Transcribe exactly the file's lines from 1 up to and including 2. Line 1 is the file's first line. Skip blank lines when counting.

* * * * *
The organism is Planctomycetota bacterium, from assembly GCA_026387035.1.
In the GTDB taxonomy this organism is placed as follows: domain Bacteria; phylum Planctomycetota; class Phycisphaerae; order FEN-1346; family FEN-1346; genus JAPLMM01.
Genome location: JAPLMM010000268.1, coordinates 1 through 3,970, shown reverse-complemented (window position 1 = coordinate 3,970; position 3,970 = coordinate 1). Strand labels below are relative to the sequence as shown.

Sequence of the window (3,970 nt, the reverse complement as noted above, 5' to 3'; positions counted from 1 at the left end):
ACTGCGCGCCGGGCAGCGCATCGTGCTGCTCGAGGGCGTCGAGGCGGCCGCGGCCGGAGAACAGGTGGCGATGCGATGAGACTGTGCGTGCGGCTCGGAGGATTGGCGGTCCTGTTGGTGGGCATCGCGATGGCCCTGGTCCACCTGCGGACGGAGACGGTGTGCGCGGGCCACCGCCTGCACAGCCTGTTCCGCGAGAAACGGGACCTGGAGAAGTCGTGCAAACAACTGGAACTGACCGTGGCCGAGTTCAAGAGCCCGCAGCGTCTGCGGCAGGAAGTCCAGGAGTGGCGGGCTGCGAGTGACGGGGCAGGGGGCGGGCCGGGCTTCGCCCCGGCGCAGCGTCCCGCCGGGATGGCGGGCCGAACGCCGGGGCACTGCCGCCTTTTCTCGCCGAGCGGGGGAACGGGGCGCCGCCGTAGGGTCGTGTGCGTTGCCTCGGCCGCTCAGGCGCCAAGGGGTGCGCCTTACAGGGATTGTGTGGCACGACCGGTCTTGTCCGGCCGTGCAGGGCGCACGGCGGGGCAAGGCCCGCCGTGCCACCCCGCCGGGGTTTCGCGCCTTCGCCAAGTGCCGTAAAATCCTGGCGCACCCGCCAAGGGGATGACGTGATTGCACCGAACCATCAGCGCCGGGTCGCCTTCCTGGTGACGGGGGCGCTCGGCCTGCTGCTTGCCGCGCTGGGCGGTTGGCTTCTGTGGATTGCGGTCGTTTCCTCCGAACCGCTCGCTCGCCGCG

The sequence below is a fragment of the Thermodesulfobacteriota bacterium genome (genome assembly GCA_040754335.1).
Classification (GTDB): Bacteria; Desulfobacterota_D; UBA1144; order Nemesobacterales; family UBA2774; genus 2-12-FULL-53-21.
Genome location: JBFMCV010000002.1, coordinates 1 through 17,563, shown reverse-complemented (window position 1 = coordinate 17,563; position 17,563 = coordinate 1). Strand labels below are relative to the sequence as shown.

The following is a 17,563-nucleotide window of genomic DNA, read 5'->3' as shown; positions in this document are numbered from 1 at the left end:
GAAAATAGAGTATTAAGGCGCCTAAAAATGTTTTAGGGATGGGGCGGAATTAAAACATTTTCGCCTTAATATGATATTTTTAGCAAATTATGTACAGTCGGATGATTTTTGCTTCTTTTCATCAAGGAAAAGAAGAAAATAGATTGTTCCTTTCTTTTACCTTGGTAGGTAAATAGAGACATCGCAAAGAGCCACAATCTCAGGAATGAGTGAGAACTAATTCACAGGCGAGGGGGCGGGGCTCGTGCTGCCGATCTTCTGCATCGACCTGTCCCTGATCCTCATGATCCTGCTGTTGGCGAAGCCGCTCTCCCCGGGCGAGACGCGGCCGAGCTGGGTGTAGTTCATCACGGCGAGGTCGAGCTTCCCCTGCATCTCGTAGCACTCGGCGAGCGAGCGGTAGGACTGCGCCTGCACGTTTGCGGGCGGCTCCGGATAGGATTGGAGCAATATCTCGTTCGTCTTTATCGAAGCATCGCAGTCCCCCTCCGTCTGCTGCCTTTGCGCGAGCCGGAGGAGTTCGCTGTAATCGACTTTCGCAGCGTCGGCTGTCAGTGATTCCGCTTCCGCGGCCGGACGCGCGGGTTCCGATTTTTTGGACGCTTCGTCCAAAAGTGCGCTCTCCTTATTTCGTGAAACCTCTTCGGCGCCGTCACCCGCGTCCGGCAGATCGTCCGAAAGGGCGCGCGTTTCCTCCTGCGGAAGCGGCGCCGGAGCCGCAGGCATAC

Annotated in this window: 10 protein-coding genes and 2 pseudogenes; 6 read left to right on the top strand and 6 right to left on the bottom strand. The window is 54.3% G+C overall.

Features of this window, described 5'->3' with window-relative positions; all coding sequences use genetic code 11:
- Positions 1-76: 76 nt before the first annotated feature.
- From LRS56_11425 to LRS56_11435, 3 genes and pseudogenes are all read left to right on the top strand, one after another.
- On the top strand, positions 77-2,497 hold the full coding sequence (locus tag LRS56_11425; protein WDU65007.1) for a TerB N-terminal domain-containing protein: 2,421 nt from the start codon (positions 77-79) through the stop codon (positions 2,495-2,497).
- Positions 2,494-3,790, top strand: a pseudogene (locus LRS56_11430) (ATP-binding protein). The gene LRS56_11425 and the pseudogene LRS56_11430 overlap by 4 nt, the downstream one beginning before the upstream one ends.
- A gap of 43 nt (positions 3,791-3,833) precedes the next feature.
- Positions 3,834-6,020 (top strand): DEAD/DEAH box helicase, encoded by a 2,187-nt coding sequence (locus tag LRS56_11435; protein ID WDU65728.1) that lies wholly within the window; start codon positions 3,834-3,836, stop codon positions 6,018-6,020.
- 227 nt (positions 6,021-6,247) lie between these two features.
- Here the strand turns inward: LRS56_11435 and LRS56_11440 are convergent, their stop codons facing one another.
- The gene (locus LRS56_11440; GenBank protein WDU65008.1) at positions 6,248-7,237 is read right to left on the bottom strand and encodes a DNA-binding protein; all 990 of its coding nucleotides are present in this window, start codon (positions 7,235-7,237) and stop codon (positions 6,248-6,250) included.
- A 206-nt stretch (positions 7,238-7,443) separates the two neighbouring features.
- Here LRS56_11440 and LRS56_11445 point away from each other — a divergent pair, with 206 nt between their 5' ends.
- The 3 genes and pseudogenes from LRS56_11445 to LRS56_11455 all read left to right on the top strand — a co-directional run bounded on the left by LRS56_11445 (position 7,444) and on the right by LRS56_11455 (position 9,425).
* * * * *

The organism is Planctomycetota bacterium, from assembly GCA_026387035.1.
In the GTDB taxonomy this organism is placed as follows: domain Bacteria; phylum Planctomycetota; class Phycisphaerae; order FEN-1346; family FEN-1346; genus JAPLMM01.